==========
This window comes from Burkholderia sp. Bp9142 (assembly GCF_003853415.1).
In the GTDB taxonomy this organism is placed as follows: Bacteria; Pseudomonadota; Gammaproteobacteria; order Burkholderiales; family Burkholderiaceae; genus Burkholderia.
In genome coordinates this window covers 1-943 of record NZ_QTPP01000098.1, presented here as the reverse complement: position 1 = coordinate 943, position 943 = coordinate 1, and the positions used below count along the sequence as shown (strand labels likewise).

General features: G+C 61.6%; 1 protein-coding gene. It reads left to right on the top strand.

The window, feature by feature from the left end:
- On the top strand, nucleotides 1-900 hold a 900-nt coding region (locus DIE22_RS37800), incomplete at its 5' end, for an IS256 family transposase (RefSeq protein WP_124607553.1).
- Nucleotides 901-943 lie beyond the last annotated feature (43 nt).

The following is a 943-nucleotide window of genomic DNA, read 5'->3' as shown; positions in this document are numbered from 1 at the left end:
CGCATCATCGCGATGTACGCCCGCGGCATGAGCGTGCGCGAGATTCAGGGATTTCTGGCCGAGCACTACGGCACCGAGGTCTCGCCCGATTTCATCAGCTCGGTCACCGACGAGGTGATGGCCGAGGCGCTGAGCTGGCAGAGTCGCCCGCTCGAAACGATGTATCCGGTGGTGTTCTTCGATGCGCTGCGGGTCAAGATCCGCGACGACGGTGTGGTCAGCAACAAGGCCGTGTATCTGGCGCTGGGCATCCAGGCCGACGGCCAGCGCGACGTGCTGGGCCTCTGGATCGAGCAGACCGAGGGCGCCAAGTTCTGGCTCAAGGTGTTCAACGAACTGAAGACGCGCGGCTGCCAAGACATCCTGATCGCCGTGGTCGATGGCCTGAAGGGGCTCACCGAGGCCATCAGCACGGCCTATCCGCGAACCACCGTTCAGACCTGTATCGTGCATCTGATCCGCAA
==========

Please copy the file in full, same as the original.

This window comes from Burkholderia sp. Bp9142 (assembly GCF_003853415.1).
In the GTDB taxonomy this organism is placed as follows: Bacteria; Pseudomonadota; Gammaproteobacteria; order Burkholderiales; family Burkholderiaceae; genus Burkholderia.
In genome coordinates this window covers 1-943 of record NZ_QTPP01000098.1, presented here as the reverse complement: position 1 = coordinate 943, position 943 = coordinate 1, and the positions used below count along the sequence as shown (strand labels likewise).

General features: G+C 61.6%; 1 protein-coding gene. It reads left to right on the top strand.

The window, feature by feature from the left end:
- On the top strand, nucleotides 1-900 hold a 900-nt coding region (locus DIE22_RS37800), incomplete at its 5' end, for an IS256 family transposase (RefSeq protein WP_124607553.1).
- Nucleotides 901-943 lie beyond the last annotated feature (43 nt).

The following is a 943-nucleotide window of genomic DNA, read 5'->3' as shown; positions in this document are numbered from 1 at the left end:
CGCATCATCGCGATGTACGCCCGCGGCATGAGCGTGCGCGAGATTCAGGGATTTCTGGCCGAGCACTACGGCACCGAGGTCTCGCCCGATTTCATCAGCTCGGTCACCGACGAGGTGATGGCCGAGGCGCTGAGCTGGCAGAGTCGCCCGCTCGAAACGATGTATCCGGTGGTGTTCTTCGATGCGCTGCGGGTCAAGATCCGCGACGACGGTGTGGTCAGCAACAAGGCCGTGTATCTGGCGCTGGGCATCCAGGCCGACGGCCAGCGCGACGTGCTGGGCCTCTGGATCGAGCAGACCGAGGGCGCCAAGTTCTGGCTCAAGGTGTTCAACGAACTGAAGACGCGCGGCTGCCAAGACATCCTGATCGCCGTGGTCGATGGCCTGAAGGGGCTCACCGAGGCCATCAGCACGGCCTATCCGCGAACCACCGTTCAGACCTGTATCGTGCATCTGATCCGCAA